The U.S. Department of Agriculture’s Summer Food Service Program is seeking sponsor organizations on all islands to help provide free meals for children in low-income communities during the summer. The SFSP provides nutritious meals that help children to learn, play, and grow during the summer break when many schools are not in session.
Schools, public agencies, churches and private nonprofit organizations may apply to be SFSP sponsors. Sponsoring organizations receive reimbursements for serving healthy meals and snacks at approved sites to children and teenagers, 18 years and younger. Sponsors are encouraged to provide educational or recreational activities.
Info: Contact Daniel Sutcharitkul at 587-3600.
Bicentennial Celebration at Henry Opukaha’ia Chapel
In commemoration of 200 years of Christianity in Hawaii and in memory of Henry Opukaha’ia, the first Christian from Hawaii, who was born in 1792, Kauaha’ao Congregational Church, UCC, invites the public for a bicentennial celebration Feb. 16 at the Henry Opukaha’ia Memorial Chapel (Hokuloa Church), in Punalu’u, Ka’u beginning at 10 a.m. A potluck fellowship follows at 11:30 a.m. at Punaluu Beach Park in Ka’u.
Guest speaker at this bicentennial celebration will be pastor Ka’eo Decoite from Maui. Descendant of Henry Opukaha’ia, Deborah L. Lee, who followed the dreams she repeatedly had that Henry wanted to come home to his homeland, and brought Henry back to Hawaii in 1993, will also share in the celebration.
Info and RSVP: 928-8039.
Unmasking Brain Injury with the
Kona Brain Injury Support Group
The Kona Brain Injury Support Group will be hosting a special project on Feb. 12, participating in the statewide “Unmasking Brain Injury” project. The objective is to have each person who is living with a brain injury create a paper mache mask that depicts the hidden feelings behind their brain injury using paint, markers, crayons, beads, feathers, etc.
This will allow the survivor to identify feelings associated with their traumatic brain injury, translate their feelings into shapes, colors or images for placement onto the paper mâché mask and to increase awareness of the impacts and prevalence of brain injury.
The completed masks and corresponding written story will eventually be on display throughout the State of Hawaii as part of brain injury awareness month that is in March. Our speaker, Christel Magallanes, LSW, is with the State of Hawaii, Department of Health Neurotrauma Supports Program.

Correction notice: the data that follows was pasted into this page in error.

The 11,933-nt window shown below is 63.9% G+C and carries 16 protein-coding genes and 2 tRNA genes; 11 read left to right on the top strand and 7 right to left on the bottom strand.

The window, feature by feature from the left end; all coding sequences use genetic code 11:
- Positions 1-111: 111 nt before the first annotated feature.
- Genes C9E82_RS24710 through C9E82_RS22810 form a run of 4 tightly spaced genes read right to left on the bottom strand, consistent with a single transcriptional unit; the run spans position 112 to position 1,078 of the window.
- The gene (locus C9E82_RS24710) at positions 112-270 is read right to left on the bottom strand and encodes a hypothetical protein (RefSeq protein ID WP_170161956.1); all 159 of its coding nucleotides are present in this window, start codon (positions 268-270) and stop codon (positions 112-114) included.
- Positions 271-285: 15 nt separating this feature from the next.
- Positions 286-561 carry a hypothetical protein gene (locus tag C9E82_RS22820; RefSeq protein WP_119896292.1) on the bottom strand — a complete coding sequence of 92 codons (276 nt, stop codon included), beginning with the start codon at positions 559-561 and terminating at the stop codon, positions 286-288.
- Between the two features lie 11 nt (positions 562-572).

Celebrate Shrove Tuesday with Portuguese cinnamon bread
Kona Historical Society’s special bake is Feb. 20, featuring its famous Portuguese cinnamon bread to celebrate Shrove Tuesday. This special bake will happen at Kona Historical Society’s stone oven, or forno, located in the pasture below the Society’s Kalukalu Headquarters and its historic general store museum in Kealakekua.
From 10 a.m. to noon, the public is invited to watch KHS staff and volunteers create these sticky, sweet loaves of cinnamon bread. Attendees will also learn about the traditional art of Portuguese bread making and the contributions of the Portuguese, who arrived in Hawaii in the 1880s. While many of these immigrants worked in the sugar plantations, a fair number did find their way to Kona dairies and are credited for helping develop this industry.
Cinnamon bread loaves, each costing $8, can be purchased starting at 12:30 p.m. Bread sales are on a first-come, first-served basis and go until 4 p.m. or everything is sold out. Proceeds support KHS and its dedication to collecting, preserving and sharing the history of the Kona districts and their rich cultural heritage within Hawaii.
Info: 323-3222 or visit www.konahistorical.org.
“Nefarious” human trafficking documentary shows Saturday
The Hawaii Island Coalition Against Human Trafficking is hosting a premiere showing of the award winning documentary film, “Nefarious: Merchant of Souls” at 6:30 pm. Saturday at Privateer’s Cove in Kona. This event is free, and resources about human trafficking will also be available at no cost.
The coalition is hosting this event to raise awareness about this growing issue in society and to empower people in Hawaii to be informed and work together, creating stronger safer communities.
Nefarious exposes the nightmare of sex slavery as experienced by hundreds of thousands daily, through the eyes of both the enslaved and their traffickers. Nefarious features expert analysis from international humanitarian leaders, and captures the gripping and triumphant testimonies of survivors in order to galvanize hope and vision.